“Top 5 Wednesday” is a weekly meme currently hosted on Goodreads by Sam of Thoughts on Tomes in which you list your top 5 for the week’s chosen topic. This week’s topic is favourite magic systems.
“Kathy, why do you have like a thousand shelves on your Goodreads?”
Well, readers, I have them for moments like this. Because god knows I can barely remember the names of characters from books I read a week ago, let alone the ins-and-outs of their magic systems. So I had to go through my “interesting magic system” shelf to joggle my memory.
1. Unsounded – Pymary
There are many reasons why Ashley Cope’s Unsounded is currently my favourite western comic series (and one of my favourite fantasy series–of any media). Aside from complex characters and insanely rich worldbuilding, it also boasts a fascinating, dynamic magic system that’ll have you waving your hands and squinting real hard at some random object on the off chance that maybe–maybe–the magic’s a real thing (no luck yet).
Here’s a quick rundown of how pymary works: the story’s continent, Kasslyn, rests on top of a spectral plane called the “khert” which governs every material and non-material thing that exists in this world. Pymary is the art of “speaking” to the khert to manipulate–condense, reassign, switch, isolate–physical properties of objects which include density, colour, pressure, temperature, contour, and so forth.
So wrights (pymary-users) can take the heat of a campfire and use it to incinerate an enemy. Or condense all the pressure of a waterfall to create the biggest KABOOM. People also use it for cosmetic purposes–like taking the scent of a rose and assigning it to their pet pooch.
It’s super exciting, the possibilities are endless, and I freaking love the balance of it. Do yourself a favour and go check out this webcomic.
2. Mistborn – Allomancy
While I adore the complexity of the Stormlight Archives magic system, there’s something about Mistborn’s Allomancy that’s incredibly attractive, addictive, and…marketable (kind of like the Maria Sharapova of fantasy). Maybe it’s the idea of using coins to fling yourself through the air. Maybe it’s the romanticism of quaffing down vials of metals to prepare for a big battle. Maybe it’s just my bird-brain seeing the list of Allomantic metals and going, “Ooh shiny!” Whatever the reason, there’s no denying that this is one hell of a magic system.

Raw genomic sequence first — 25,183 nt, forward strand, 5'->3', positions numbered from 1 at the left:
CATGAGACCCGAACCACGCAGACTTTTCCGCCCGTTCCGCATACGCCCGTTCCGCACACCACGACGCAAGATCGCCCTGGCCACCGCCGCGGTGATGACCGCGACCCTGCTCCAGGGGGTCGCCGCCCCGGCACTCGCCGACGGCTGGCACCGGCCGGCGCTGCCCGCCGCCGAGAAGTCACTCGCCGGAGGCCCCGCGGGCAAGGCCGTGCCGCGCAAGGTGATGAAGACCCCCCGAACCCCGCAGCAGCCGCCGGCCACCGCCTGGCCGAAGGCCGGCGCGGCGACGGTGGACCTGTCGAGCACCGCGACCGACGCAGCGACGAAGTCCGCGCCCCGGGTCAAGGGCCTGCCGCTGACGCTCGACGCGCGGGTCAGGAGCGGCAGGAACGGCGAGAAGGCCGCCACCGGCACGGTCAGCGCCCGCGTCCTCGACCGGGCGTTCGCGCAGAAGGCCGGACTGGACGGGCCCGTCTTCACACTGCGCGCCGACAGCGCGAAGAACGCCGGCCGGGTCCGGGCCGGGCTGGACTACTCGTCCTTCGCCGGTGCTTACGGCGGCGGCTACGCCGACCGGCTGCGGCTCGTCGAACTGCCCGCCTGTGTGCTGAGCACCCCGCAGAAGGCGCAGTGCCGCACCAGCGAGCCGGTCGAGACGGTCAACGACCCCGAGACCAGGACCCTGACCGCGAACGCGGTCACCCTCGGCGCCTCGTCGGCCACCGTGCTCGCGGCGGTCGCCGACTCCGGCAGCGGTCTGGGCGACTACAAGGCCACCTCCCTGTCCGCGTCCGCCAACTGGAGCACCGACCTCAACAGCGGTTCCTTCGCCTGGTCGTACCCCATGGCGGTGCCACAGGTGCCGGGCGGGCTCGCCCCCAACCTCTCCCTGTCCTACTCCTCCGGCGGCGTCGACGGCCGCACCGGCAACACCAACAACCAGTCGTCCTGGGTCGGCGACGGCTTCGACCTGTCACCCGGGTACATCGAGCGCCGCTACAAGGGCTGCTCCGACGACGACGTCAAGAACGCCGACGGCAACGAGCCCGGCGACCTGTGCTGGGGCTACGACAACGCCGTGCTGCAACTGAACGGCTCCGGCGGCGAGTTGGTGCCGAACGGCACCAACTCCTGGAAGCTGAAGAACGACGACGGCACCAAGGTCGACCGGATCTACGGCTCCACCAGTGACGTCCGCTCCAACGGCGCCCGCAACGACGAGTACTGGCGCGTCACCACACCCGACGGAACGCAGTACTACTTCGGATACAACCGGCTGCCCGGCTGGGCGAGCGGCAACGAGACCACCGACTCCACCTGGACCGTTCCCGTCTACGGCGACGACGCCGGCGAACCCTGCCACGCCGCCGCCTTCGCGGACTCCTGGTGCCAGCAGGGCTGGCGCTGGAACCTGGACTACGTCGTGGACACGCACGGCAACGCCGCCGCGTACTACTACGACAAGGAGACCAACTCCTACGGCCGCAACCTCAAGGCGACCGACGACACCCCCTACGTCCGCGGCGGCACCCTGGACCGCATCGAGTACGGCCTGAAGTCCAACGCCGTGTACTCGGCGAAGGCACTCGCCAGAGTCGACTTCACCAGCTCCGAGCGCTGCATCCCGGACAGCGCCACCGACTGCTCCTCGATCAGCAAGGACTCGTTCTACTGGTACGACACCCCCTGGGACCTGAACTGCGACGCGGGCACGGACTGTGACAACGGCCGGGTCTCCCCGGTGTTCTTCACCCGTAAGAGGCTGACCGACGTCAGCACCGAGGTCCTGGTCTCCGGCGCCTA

3. Manifest Delusions Series – Geisteskranken
I love magic systems that reflect and feed off of the characters’ psychological state, and Michael Fletcher’s Manifest Delusions series is the prime example of this. In this world, mental disorders shape reality. If you believe there are doubles of you running amok in the world, then there really are doubles out there. If you believe that the figure you see in the mirror is a whole other person with their own personality, then yes, they actually are.
The stronger your delusions, the more powerful your abilities; the more you slip away from reality, the more you can shape it. It’s twisted, dark, and the sheer imagination of it floors me.
4. Realm of the Elderlings Series – Skill and Wit
The magic in Hobb’s series is predicated on the idea that there’s this massive, powerful life-force that flows through, over, or beneath the world. It allows the living people to use its energy to perform various “magics” using the Skill or the Wit or some bastardized form of both. With the Skill you can do things like heal and communicate over long distances via thought. With the Wit you can communicate and form bonds with animals. It’s much more complicated than this but I’ll avoid spoilers and just say that there’s a lot you can do with these two magics.
This is the least flashy system on the list, but it’s one that feels the most natural to me–like, I can very easily see it existing in real life. It’s also the only magic system on the list that plays such a huge role in character development. And I find that absolutely incredible.
5. The Chanters of Tremaris Series – Music Magic
This is probably one that none of you have heard of. It doesn’t have the most exciting magic system (at least, not by today’s standards) and I’m not sure how the series holds up as an adult, but it was the first fantasy series I read that introduced the idea of music magic, and I loved that. You never quite forget your firsts.
If you happen to be one of the rare creatures who have read these books, come find me. Close your eyes and turn thrice widdershins under the light of a full moon. And when you find yourself in an unmarked stretch of forest, walk around and lose yourself for a while. Eventually we’ll convene at the roots of the ancient white oak where we’ll spend the night drinking the nectar of gods and singing praises of this series.
Or I can yell-gush about it with you over the internet. I’m good either way!